, FRANKFURT, November 13- The economic skies above Europe are clouding over with both growth and inflation now seen lower than previously expected in the next few years, a European Central Bank survey showed on Thursday.
While a few months ago, most respondents in the ECB’s regular quarterly survey of professional forecasters had believed the trough of inflation had more or less been reached, the latest survey on Thursday suggested that may not be the case after all.
The findings will only add to widespread concern that the single currency area could be on the brink of deflation.
The SPF survey predicted that eurozone inflation would stand at just 0.5 percent in 2014, 1.0 percent in 2015 and 1.4 percent in 2016, all way below the ECB’s target of around 2.0 percent.
“The current low level of inflation is assessed to be driven by a combination of external factors — primarily the fall in oil prices, weak import prices and the lagged impact of the past appreciation of the euro — and domestic factors,” the ECB wrote.
Declining inflation is a concern because it carries the risk of outright falling prices, known as deflation, which deters consumers from spending in the belief they can wait and buy more cheaply later.
If that happens, demand suffers and companies put off investment, hurting employment and so setting off a vicious circle which can drag down the whole economy.
The new forecasts were lower than the previous survey in August.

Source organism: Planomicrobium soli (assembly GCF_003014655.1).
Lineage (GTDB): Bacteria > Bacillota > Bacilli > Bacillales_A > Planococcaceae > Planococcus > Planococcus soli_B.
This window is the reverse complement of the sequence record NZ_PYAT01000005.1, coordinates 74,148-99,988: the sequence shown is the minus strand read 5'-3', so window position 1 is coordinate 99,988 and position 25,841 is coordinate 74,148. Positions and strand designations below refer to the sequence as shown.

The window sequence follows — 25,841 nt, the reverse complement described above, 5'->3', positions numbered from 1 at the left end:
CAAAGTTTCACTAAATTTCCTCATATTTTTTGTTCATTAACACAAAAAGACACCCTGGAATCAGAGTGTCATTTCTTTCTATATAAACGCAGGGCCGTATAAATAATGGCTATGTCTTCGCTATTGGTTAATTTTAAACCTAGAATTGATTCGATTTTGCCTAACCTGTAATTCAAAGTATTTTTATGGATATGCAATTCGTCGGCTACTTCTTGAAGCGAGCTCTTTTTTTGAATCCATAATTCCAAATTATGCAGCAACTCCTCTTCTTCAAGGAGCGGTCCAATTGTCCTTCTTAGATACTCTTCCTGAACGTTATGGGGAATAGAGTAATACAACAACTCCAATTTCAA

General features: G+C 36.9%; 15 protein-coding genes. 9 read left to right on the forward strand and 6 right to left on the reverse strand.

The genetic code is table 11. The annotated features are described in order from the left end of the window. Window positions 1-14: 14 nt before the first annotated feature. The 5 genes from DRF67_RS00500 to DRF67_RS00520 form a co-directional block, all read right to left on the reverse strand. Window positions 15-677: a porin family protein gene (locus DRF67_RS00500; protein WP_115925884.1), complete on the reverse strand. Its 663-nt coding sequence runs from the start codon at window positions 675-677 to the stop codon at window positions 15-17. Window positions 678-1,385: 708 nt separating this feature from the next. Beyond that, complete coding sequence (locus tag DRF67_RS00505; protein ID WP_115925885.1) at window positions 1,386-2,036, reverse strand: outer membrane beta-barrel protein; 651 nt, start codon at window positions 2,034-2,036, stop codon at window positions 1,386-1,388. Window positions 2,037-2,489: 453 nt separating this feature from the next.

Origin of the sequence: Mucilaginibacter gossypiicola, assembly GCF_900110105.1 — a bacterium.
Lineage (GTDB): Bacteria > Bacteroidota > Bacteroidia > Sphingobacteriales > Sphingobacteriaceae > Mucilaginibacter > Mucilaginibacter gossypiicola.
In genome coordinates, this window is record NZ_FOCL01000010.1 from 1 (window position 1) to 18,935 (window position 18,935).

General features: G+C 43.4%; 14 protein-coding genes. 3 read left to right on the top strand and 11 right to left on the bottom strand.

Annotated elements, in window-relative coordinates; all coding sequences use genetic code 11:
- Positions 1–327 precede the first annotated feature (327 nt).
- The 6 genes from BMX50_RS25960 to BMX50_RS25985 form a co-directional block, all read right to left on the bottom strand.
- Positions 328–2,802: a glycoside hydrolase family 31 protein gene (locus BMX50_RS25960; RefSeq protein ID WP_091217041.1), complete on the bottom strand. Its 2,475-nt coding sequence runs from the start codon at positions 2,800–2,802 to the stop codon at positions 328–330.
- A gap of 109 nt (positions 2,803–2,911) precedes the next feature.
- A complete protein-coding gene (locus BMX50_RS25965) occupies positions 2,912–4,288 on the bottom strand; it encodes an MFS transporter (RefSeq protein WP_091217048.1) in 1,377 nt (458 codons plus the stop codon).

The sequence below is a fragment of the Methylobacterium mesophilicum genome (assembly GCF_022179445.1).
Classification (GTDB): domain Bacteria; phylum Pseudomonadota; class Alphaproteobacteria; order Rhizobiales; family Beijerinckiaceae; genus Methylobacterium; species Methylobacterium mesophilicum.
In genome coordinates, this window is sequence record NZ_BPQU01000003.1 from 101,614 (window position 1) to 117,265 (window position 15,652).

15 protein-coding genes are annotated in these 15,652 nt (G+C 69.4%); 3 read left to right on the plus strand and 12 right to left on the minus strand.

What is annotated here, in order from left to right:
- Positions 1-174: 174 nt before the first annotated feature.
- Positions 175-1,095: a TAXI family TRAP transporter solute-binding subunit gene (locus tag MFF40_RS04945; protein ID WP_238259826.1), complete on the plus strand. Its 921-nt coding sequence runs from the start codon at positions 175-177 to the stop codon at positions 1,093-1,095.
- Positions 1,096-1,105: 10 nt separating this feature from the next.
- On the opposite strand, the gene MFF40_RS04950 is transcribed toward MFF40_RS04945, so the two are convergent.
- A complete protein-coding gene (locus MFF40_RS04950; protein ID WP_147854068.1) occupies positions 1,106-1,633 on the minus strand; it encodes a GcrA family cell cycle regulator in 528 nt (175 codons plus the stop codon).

– Growth also disappointing –
The ECB said forecasters had pointed to a number of factors behind the downward revisions, such as “lower oil prices and weaker than expected economic activity.”
On the other hand, the recent depreciation of the euro would act as a counterbalancing factor in these revisions, it added.
Overall, however, the trend in inflation remained upwards, even if it would pick up only very slowly, the ECB insisted.
“The expected pick up in inflation is seen as being driven by a number of developments. In particular, these include ongoing, albeit moderate, economic growth, the recent depreciation of the euro and supportive monetary policy, as well as an expected stabilisation of, and even slight increase in, oil prices,” the survey said.
The SPF survey usually provides an indication of where the ECB’s own forecasts — scheduled for release in December — are headed.
Turning to the growth outlook, the SPF survey was also gloomier than in August.
The forecasters predicted that area wide gross domestic product (GDP) would grow by 0.8 percent in 2014, 1.2 percent in 2015 and 1.5 percent in 2016.
These were all lower than previously expected.
Here, the downward revisions were driven “by disappointing figures for GDP growth in the second quarter, as well as persisting low business confidence in some euro area countries, and a more pessimistic outlook for key export markets,” the ECB wrote.
In the latest survey, the ECB asked professional forecasters whether the recent economic slowdown was expected to be a temporary phenomenon or part of a more sustained weakness in the economy.
“The respondents indicated that, so far, they regarded the fall in activity as a temporary phenomenon, although the responses suggested that the baseline forecasts were partly the result of recent geopolitical tensions translating into lower confidence and a wait and see attitude on the part of investors for the short term horizon,” the ECB said.